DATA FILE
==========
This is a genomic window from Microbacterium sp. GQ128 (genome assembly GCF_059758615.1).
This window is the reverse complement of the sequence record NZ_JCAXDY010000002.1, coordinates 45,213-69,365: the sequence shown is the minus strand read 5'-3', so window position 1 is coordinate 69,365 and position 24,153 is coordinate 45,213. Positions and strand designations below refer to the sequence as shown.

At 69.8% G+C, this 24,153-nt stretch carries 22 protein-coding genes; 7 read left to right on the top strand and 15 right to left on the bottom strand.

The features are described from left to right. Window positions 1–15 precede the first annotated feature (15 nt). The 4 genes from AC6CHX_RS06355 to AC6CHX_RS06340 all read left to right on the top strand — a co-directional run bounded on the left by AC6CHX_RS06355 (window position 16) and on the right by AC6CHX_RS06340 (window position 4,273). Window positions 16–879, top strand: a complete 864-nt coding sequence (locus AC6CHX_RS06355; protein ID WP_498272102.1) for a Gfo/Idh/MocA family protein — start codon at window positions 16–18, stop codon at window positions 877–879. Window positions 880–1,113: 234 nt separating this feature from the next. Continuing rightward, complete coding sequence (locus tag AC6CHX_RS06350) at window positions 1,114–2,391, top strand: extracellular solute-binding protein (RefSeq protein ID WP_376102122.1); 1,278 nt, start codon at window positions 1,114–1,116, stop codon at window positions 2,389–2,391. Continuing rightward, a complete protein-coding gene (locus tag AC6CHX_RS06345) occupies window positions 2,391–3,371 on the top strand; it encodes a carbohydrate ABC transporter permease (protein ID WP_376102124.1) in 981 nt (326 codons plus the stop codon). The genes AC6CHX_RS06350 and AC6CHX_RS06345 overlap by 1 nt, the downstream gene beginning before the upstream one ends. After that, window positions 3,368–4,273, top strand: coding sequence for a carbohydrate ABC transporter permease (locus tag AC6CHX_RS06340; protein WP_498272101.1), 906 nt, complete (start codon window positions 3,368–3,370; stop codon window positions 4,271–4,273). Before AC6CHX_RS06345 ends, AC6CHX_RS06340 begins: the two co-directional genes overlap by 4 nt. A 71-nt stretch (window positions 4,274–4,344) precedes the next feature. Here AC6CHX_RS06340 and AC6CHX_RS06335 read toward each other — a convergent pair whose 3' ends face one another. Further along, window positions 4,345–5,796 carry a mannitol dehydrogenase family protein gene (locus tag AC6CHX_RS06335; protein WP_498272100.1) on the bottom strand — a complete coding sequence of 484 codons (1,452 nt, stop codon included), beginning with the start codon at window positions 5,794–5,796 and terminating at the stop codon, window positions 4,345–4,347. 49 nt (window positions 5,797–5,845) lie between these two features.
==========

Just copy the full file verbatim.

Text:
This is a genomic window from Microbacterium sp. GQ128 (genome assembly GCF_059758615.1).
This window is the reverse complement of the sequence record NZ_JCAXDY010000002.1, coordinates 45,213-69,365: the sequence shown is the minus strand read 5'-3', so window position 1 is coordinate 69,365 and position 24,153 is coordinate 45,213. Positions and strand designations below refer to the sequence as shown.

At 69.8% G+C, this 24,153-nt stretch carries 22 protein-coding genes; 7 read left to right on the top strand and 15 right to left on the bottom strand.

The features are described from left to right. Window positions 1–15 precede the first annotated feature (15 nt). The 4 genes from AC6CHX_RS06355 to AC6CHX_RS06340 all read left to right on the top strand — a co-directional run bounded on the left by AC6CHX_RS06355 (window position 16) and on the right by AC6CHX_RS06340 (window position 4,273). Window positions 16–879, top strand: a complete 864-nt coding sequence (locus AC6CHX_RS06355; protein ID WP_498272102.1) for a Gfo/Idh/MocA family protein — start codon at window positions 16–18, stop codon at window positions 877–879. Window positions 880–1,113: 234 nt separating this feature from the next. Continuing rightward, complete coding sequence (locus tag AC6CHX_RS06350) at window positions 1,114–2,391, top strand: extracellular solute-binding protein (RefSeq protein ID WP_376102122.1); 1,278 nt, start codon at window positions 1,114–1,116, stop codon at window positions 2,389–2,391. Continuing rightward, a complete protein-coding gene (locus tag AC6CHX_RS06345) occupies window positions 2,391–3,371 on the top strand; it encodes a carbohydrate ABC transporter permease (protein ID WP_376102124.1) in 981 nt (326 codons plus the stop codon). The genes AC6CHX_RS06350 and AC6CHX_RS06345 overlap by 1 nt, the downstream gene beginning before the upstream one ends. After that, window positions 3,368–4,273, top strand: coding sequence for a carbohydrate ABC transporter permease (locus tag AC6CHX_RS06340; protein WP_498272101.1), 906 nt, complete (start codon window positions 3,368–3,370; stop codon window positions 4,271–4,273). Before AC6CHX_RS06345 ends, AC6CHX_RS06340 begins: the two co-directional genes overlap by 4 nt. A 71-nt stretch (window positions 4,274–4,344) precedes the next feature. Here AC6CHX_RS06340 and AC6CHX_RS06335 read toward each other — a convergent pair whose 3' ends face one another. Further along, window positions 4,345–5,796 carry a mannitol dehydrogenase family protein gene (locus tag AC6CHX_RS06335; protein WP_498272100.1) on the bottom strand — a complete coding sequence of 484 codons (1,452 nt, stop codon included), beginning with the start codon at window positions 5,794–5,796 and terminating at the stop codon, window positions 4,345–4,347. 49 nt (window positions 5,797–5,845) lie between these two features.